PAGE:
21st Century Fox is waiting to find out whether the British government will refer its attempted takeover of Sky to competition authorities after the period in which interested parties could have their say on the deal closed Friday. The takeover bid looks likely to be referred for further review, with Fox reportedly not offering further concessions in the latest consultation.

Some media reports had said that a decision from the government’s culture secretary, Karen Bradley, would not happen before the British Parliament broke for its summer recess next Thursday, but Bradley’s department said this is not necessarily the case. The recess runs from July 20 to Sept. 5.

Bradley must decide whether to refer the takeover to the Competition Markets Authority in whole or in part. She said earlier this month that she was inclined to refer the element of the deal that concerned plurality, and specifically Sky News, to the CMA, and to wave through the parts referring to whether the Murdoch family are “fit and proper” owners of a combined Fox-Sky.

The government did not give any indication of the number of responses it received in the latest consultation or when a decision was due, saying only that Bradley “will now consider the representations that have been made, and will make an announcement in due course.”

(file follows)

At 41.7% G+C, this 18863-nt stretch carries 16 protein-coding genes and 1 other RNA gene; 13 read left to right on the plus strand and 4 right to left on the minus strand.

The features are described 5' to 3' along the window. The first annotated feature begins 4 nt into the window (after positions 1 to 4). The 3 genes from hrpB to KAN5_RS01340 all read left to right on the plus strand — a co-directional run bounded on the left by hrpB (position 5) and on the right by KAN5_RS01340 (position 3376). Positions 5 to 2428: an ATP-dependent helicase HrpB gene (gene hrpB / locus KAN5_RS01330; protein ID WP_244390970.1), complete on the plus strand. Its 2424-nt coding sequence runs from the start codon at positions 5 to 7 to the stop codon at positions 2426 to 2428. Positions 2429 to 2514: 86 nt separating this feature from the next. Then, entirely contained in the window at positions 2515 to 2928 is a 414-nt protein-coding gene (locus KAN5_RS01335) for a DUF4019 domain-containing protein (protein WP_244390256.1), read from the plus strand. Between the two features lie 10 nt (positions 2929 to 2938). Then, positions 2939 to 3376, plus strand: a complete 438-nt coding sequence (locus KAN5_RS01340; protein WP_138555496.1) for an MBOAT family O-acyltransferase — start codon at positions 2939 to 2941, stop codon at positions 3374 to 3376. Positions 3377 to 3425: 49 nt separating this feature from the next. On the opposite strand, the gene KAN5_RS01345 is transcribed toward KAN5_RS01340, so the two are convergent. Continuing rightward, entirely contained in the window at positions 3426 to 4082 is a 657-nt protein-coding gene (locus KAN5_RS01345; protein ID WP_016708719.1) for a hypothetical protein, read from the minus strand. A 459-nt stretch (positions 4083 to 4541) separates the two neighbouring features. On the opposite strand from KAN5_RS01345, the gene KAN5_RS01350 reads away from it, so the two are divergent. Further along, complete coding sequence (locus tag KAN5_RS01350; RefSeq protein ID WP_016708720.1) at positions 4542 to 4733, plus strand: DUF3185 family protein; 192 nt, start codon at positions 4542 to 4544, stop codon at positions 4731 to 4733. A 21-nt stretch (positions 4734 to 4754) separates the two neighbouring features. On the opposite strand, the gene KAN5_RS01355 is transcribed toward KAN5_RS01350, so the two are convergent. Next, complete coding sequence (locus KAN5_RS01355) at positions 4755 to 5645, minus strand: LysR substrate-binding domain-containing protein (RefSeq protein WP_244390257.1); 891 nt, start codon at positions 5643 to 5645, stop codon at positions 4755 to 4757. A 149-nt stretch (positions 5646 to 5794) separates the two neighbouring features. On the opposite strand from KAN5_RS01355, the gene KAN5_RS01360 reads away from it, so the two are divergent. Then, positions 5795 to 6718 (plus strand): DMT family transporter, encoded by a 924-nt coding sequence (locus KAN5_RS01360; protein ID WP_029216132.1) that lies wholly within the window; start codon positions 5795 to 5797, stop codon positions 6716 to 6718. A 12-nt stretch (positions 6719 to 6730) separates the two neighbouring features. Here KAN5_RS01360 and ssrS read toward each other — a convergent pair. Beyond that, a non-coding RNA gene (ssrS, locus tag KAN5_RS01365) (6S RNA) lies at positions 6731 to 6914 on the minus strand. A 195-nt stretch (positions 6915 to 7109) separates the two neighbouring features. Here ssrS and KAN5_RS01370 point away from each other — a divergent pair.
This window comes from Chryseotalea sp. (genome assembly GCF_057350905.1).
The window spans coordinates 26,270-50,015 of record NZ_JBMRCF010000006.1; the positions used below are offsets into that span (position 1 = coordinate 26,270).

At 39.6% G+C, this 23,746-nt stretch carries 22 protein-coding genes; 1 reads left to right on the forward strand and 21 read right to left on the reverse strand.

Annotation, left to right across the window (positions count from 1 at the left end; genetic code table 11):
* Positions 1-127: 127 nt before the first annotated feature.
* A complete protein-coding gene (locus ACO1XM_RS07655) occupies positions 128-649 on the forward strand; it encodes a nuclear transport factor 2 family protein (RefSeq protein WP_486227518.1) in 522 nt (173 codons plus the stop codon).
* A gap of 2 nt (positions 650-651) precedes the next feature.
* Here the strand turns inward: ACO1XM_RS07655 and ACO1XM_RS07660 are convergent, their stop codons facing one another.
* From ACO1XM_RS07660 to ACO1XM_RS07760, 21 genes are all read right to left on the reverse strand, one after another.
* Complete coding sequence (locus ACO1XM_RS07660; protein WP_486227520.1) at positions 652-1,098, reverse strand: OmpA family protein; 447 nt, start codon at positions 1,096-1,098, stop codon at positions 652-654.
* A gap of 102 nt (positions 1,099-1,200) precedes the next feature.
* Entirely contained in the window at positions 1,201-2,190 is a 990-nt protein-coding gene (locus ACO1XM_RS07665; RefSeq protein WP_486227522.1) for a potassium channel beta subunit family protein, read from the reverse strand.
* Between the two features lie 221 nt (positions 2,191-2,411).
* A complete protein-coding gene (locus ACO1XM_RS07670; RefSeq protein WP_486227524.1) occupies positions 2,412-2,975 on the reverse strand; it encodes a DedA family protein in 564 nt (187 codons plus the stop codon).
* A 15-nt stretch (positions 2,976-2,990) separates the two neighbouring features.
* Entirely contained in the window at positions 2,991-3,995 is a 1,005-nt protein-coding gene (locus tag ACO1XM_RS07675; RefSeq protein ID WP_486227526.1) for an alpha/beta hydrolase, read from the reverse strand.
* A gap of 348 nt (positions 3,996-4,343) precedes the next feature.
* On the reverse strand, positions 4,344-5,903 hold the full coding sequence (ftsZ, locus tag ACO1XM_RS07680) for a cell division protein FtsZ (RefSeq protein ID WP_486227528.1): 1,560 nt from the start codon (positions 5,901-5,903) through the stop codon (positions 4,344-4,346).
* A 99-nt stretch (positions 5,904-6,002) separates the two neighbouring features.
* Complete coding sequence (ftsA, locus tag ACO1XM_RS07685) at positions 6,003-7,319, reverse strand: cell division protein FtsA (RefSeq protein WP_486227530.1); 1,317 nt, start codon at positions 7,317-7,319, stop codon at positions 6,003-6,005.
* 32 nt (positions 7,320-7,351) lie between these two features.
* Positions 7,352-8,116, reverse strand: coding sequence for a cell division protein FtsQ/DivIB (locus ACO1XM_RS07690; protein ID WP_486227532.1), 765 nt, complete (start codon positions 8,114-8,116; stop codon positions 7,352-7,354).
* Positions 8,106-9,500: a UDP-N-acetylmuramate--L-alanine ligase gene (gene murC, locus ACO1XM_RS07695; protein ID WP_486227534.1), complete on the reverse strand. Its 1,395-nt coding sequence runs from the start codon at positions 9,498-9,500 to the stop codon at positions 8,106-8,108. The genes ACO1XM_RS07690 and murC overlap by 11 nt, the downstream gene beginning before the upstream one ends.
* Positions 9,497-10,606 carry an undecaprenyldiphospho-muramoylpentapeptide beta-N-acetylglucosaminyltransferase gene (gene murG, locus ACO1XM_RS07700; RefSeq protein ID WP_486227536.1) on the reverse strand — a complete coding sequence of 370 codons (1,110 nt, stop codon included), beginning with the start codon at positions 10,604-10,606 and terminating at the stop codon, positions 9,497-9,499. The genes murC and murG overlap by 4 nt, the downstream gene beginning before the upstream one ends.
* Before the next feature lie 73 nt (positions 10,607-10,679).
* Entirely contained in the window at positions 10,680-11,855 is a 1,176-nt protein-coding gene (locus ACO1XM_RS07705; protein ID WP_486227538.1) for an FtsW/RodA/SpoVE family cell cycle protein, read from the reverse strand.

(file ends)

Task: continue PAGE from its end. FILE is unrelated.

Sky’s share price rose sharply directly after Bradley’s earlier decision, and Fox’s edged up. The latest consultation period closed at noon Friday, and Sky’s share price was down slightly immediately afterwards before recovering. The Fox share price was marginally up in early trading.

Fox has already offered a range of concessions over Sky News, including forming an independent editorial board, a solution that industry watchers said was hard to enforce in practical terms. Bradley said she thought the concessions were insufficient.

Fox may have now opted to go to the competition authorities to try to gain full approval from an independent body, which it hopes will defuse political criticism of the deal. “Fox has decided trying to offer more concessions doesn’t make much sense,” Liberum analyst Ian Whittaker told Bloomberg’s news channel. “It would rather go to a full review. This would be taken by an impartial body, and then they expect to get approval.”

Opposition lawmakers have continued to criticize the deal on the grounds of both plurality and, in the wake of the phone hacking scandal and questions over the running of Fox News in the U.S., whether the Murdochs should be put in charge of a merged Fox-Sky, which would trail only the BBC and ITN in terms of share of the U.K. news media.